| ORIGINAL ARTICLE
|Year : 2022 | Volume
| Issue : 6 | Page : 728-734
Technical innovations to reduce complication rates in esophageal atresia with particular reference to long-term outcomes: A single surgeon's experience of 22 years
Ahmed Morsi, Devesh Misra
Department of Paediatric Surgery, The Royal London Hospital, London, England, UK
Background: Following esophageal atresia/tracheoesophageal fistula (EA/TEF) repair, the standard leak rate reported in the literature is 5%–10%, and stricture rate is 40%–72%. There is a global quest for surgical innovations to drive down these complication rates which can cause considerable morbidity.
Methods: A prospectively maintained database of the senior author's patients who had esophageal atresia repair from 1995 to 2016 was reviewed. Two distinct innovations were implemented: (1) adequate or generous mobilization of the lower esophageal pouch and (2) a 2–5 mm slit in distal esophagus to widen its circumference.
Results: Forty-three patients with EA/TEF were reviewed. Of those, 40 underwent primary repair. The median follow-up was 12.5 years (range 4–26 years). There were no anastomotic leaks and only 8 (20%) patients developed anastomotic strictures requiring dilations (1–5 dilations/patients). One patient (2.5%) had a recurrent fistula. One early mortality was recorded. At the latest follow-up, 35 (87.5%) patients had normal oral feeding, while 1 (2.5%) patient had occasional food sticking episodes. Four syndromic patients (10%) were on jejunal or gastrostomy feeding.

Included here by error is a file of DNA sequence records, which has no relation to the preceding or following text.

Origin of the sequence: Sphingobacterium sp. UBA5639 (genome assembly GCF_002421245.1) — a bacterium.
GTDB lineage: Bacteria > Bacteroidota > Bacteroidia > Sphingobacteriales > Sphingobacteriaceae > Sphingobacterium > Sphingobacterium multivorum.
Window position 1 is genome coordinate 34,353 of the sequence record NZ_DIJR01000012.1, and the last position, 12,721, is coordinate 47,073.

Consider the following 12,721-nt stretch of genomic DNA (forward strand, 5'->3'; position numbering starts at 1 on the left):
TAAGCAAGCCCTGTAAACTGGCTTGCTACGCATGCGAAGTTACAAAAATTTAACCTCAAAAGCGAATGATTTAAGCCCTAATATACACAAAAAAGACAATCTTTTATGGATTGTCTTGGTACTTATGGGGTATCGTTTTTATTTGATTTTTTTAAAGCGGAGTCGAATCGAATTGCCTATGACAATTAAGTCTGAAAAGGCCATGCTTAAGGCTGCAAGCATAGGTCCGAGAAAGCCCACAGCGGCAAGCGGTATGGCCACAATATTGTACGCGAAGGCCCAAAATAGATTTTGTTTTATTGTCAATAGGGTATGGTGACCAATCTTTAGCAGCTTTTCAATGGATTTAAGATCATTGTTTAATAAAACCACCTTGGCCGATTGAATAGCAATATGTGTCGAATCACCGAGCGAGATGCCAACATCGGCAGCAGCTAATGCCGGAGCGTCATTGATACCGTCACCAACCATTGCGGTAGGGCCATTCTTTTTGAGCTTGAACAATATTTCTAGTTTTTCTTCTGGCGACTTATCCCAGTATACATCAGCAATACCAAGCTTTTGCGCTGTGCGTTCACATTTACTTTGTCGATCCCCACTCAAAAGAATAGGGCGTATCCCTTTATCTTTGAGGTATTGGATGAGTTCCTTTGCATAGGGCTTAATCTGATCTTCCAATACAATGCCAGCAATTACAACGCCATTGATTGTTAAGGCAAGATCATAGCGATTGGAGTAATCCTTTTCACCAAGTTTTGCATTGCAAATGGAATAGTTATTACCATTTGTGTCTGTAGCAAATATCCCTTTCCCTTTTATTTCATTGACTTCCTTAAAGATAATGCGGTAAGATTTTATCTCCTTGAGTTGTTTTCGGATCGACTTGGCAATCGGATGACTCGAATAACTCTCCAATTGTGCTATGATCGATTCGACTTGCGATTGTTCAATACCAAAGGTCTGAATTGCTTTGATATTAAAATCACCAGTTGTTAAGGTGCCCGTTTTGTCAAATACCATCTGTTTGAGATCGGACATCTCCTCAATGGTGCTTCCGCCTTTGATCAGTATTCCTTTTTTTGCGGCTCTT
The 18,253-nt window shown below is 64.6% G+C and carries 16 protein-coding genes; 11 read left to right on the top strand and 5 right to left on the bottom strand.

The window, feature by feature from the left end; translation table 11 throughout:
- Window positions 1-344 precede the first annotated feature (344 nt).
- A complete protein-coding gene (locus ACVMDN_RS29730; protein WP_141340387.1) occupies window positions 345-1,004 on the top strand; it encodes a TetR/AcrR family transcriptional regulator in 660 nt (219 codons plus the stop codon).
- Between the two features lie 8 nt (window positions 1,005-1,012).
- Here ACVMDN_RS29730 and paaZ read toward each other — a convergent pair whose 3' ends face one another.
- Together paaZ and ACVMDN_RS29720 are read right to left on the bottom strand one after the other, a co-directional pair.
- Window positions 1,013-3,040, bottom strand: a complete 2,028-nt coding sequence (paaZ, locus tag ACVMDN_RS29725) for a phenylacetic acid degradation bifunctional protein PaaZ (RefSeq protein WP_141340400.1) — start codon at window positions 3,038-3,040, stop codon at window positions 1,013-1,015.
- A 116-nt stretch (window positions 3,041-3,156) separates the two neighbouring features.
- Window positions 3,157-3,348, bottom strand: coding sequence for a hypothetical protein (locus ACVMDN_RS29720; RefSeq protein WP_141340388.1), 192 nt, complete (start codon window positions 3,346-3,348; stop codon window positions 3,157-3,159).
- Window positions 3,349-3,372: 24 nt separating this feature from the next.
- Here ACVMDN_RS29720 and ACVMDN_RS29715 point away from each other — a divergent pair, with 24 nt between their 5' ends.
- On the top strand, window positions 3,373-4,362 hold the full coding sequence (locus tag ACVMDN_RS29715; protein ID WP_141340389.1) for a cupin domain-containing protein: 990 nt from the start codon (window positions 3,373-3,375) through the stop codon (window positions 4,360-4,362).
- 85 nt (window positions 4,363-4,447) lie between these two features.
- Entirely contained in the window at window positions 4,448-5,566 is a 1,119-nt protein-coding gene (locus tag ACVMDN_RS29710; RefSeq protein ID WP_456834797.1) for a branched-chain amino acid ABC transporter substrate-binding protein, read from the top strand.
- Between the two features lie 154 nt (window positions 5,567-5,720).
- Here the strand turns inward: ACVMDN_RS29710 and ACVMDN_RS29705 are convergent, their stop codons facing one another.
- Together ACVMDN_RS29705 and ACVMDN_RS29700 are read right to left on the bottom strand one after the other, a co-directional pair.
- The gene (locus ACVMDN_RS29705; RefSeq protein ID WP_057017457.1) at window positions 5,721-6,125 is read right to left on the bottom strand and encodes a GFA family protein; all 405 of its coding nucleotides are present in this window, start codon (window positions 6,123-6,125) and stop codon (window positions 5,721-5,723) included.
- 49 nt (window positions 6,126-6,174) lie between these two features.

Conclusion: An adequate or generous mobilization of the distal esophageal pouch, together with a 2–5 mm slit in the distal esophagus, achieves a tension-free and wide anastomosis. All anastomoses eventually narrow, sometimes just a little, and starting on a higher scale with a small slit, helps. These seemingly minor innovations, when used together, contributed to a substantially lower complication rate sustained over a 22-year period – no leaks and only 20% stricture rate.
Department of Paediatric Surgery, The Royal London Hospital, London E1 1BB, England
Source of Support: None, Conflict of Interest: None
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